Coloradans should be disappointed with Zinke’s record
Re: “Zinke’s real scandals aren’t his conflicts of interest,” Aug. 8 commentary
I’m a supporter of Colorado’s open spaces and rivers and an outdoorsman, and I am frequently disappointed by Interior Secretary Ryan Zinke’s record on public lands and efforts to put a gag on climate science. Let alone the fact that he has sought to shrink the size of national monuments, and pushed policies that are out-of line with Coloradans but tilt toward special interests.
Our community is still recovering from the wildfires that raged through our forests and endangered homes and families. There’s no denying the link between drought, wildfires and climate change. But Zinke believes climate change is “not proven science.”
While Zinke is in my district to attend a cabal of the far-right who offer their unyielding support for special interests over hard-working Coloradans, I’d be happy to take him on a hike through the Zirkels or fly fishing on the Yampa so he can see firsthand how much we cherish our public lands and what they mean to our Colorado way of life.
Dylan Roberts, State Representative for House District 26 in Eagle and Routt counties
City should’ve protected ski club
Re: “Winter Park’s 79-year-old Eskimo Ski Club to shut down,” Aug. 8 news story
There were a lot of heavy hearts the last few days as we read about the end of the Eskimo Ski Club. The lack of development property at the Winter Park base area has always been a problem and has limited the improvement of the ski area in many respects.
But by golly, you would think that somehow during the Intrawest era and now the Alterra era, some kind of simple locker/lunch room for these kids could have been required by the city of Denver as a mitigation measure during the permitting process for the profit oriented improvements (new condos, etc.) that have been made. As with all other outdoor activities, the future is the kids.
Stand up against big oil and gas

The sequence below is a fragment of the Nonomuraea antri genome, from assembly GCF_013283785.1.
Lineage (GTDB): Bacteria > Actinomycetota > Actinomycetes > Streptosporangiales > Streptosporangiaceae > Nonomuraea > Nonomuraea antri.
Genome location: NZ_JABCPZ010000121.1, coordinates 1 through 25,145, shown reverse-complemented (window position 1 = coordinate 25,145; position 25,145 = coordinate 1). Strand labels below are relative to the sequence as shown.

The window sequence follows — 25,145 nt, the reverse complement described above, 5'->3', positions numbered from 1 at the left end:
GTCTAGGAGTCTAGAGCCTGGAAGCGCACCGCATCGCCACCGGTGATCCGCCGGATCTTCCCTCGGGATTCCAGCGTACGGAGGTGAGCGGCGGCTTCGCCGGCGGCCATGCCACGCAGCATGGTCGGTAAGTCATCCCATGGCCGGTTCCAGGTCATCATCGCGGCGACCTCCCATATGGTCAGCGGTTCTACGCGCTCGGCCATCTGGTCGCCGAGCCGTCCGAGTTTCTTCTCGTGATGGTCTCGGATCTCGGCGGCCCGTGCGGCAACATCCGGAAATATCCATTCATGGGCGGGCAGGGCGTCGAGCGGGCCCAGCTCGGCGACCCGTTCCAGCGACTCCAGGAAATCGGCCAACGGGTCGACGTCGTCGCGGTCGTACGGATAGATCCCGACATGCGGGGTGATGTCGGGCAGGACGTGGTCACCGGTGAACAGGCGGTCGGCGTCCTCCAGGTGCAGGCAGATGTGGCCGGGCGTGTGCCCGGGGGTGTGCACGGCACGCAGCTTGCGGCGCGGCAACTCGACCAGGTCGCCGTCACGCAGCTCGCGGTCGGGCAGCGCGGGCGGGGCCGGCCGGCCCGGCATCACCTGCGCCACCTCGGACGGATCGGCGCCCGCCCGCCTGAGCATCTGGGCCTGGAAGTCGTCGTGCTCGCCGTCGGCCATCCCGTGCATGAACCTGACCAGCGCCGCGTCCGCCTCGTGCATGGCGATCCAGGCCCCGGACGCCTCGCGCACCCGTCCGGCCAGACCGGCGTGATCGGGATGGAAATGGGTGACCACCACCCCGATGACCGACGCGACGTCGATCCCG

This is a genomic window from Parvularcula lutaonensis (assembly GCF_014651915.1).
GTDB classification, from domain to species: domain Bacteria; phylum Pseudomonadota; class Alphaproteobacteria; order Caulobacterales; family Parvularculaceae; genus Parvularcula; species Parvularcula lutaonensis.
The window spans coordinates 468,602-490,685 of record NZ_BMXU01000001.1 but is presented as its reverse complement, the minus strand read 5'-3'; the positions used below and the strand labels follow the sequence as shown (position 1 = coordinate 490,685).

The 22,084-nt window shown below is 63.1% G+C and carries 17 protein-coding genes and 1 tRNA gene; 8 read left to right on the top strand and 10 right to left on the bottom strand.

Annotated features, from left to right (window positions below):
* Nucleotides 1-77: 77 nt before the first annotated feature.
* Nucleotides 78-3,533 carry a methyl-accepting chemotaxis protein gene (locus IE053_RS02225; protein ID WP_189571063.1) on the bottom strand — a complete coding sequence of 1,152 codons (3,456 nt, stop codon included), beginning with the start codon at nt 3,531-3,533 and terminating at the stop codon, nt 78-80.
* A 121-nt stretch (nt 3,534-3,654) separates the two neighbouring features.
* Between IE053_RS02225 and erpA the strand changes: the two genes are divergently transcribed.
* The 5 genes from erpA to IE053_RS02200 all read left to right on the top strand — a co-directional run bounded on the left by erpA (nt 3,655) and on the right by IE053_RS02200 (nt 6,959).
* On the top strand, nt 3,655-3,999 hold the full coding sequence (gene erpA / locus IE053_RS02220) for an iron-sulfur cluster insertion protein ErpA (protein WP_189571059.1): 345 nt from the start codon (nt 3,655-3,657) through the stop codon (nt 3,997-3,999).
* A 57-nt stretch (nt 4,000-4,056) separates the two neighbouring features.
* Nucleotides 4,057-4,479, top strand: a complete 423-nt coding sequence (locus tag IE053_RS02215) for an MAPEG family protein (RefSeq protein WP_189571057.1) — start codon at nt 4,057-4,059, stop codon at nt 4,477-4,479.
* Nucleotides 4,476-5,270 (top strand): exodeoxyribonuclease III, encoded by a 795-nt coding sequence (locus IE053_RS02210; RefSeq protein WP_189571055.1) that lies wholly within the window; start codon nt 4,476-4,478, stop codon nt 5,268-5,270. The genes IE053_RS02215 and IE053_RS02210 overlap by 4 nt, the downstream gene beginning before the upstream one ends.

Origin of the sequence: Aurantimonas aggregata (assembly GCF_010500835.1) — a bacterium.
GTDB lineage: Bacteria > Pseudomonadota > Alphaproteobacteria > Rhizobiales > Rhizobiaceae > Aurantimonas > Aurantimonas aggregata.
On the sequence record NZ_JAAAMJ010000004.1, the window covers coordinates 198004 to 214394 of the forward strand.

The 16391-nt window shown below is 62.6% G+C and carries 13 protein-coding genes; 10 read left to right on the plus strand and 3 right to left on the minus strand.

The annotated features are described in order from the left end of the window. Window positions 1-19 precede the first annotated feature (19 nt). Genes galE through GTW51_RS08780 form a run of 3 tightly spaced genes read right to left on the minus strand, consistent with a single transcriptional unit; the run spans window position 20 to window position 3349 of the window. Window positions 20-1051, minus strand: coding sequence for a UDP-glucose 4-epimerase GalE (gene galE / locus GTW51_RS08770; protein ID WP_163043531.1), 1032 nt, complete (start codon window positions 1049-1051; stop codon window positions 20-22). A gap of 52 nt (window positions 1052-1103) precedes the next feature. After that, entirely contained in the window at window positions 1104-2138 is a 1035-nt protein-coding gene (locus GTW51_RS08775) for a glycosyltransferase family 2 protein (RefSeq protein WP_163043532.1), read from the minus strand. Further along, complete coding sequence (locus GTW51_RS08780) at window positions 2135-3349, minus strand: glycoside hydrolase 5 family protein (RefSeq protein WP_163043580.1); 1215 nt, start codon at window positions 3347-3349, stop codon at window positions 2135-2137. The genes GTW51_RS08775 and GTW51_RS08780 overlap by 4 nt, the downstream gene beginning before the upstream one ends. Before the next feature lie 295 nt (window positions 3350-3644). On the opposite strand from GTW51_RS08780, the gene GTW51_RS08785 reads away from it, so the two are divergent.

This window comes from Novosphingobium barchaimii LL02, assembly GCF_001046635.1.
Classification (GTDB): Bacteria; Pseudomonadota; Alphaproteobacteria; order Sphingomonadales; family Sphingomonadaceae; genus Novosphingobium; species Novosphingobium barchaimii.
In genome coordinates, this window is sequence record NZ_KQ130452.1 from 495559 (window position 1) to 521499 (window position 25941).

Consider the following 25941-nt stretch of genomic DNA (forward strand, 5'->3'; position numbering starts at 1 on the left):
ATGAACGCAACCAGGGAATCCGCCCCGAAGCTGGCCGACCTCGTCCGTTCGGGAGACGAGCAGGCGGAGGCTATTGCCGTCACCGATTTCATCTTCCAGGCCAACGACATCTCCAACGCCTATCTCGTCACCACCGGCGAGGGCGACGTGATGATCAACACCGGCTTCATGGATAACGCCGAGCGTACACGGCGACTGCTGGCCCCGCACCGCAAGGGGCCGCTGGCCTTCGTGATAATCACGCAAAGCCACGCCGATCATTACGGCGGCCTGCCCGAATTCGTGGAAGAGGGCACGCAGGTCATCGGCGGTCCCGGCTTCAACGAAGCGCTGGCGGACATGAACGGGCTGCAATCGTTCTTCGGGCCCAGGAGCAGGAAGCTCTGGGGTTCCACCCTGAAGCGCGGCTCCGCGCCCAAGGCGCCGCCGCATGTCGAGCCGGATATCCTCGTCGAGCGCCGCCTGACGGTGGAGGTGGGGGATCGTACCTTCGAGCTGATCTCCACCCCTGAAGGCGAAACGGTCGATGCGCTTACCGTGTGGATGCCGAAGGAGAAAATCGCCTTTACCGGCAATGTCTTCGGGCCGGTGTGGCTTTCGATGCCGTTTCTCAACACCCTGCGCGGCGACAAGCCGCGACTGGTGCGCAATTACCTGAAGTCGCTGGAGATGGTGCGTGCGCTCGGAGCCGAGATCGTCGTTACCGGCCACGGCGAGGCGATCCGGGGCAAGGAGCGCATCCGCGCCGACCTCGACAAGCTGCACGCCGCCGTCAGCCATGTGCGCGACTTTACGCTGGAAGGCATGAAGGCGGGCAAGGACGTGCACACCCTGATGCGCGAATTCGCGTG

During this election cycle, remember to ask candidates and elected officials their position on oil and gas development. Clean air and clean drinking water are fundamental. But the oil and gas industries prey upon minority neighborhoods, the landless, and the poor.
Study after study confirms that minorities live in polluted areas or “sacrifice zones.” Also, pipeline proximity lowers the value of residential property in urban and suburban areas. Too, the fragile ecosystems of our high plains are put in peril by fracking.
Big Horn sheep avoid the middle of the road. Why can’t our politicians?
As a concerned mother, grandmother, and Colorado resident, I cringe every time I hear another part of our beautiful state is being sacrificed to drilling.
Have we forgotten that this is a finite source of energy being sought? Are we going to continue until the last drop of oil has been squeezed out of the earth and we become barren and unsustainable? Logically, we need to pour our efforts into alternative solutions.
More fracking operations, with their huge water consumption are the last logical choice to consider for any Western state with the extreme drought and fire danger we’ve been experiencing.
I applaud everyone who refuses to be bribed or bullied into thinking otherwise and has the courage to stand up for our beautiful state!
Mueller’s light is the only cure
Our president has a shadow over him and his activities.
Whether it is collaboration with our antagonist Russia, or illegal financial dealings while in office, there are many questions that need answering.
The best way to answer these, and clear his name — if innocent — is to proceed fully with the Robert Mueller III investigation.
Our Congress must support Mueller wherever that quest leads.
The way to overcome evil is to shine a light.
Frank Y. Parce,Evergreen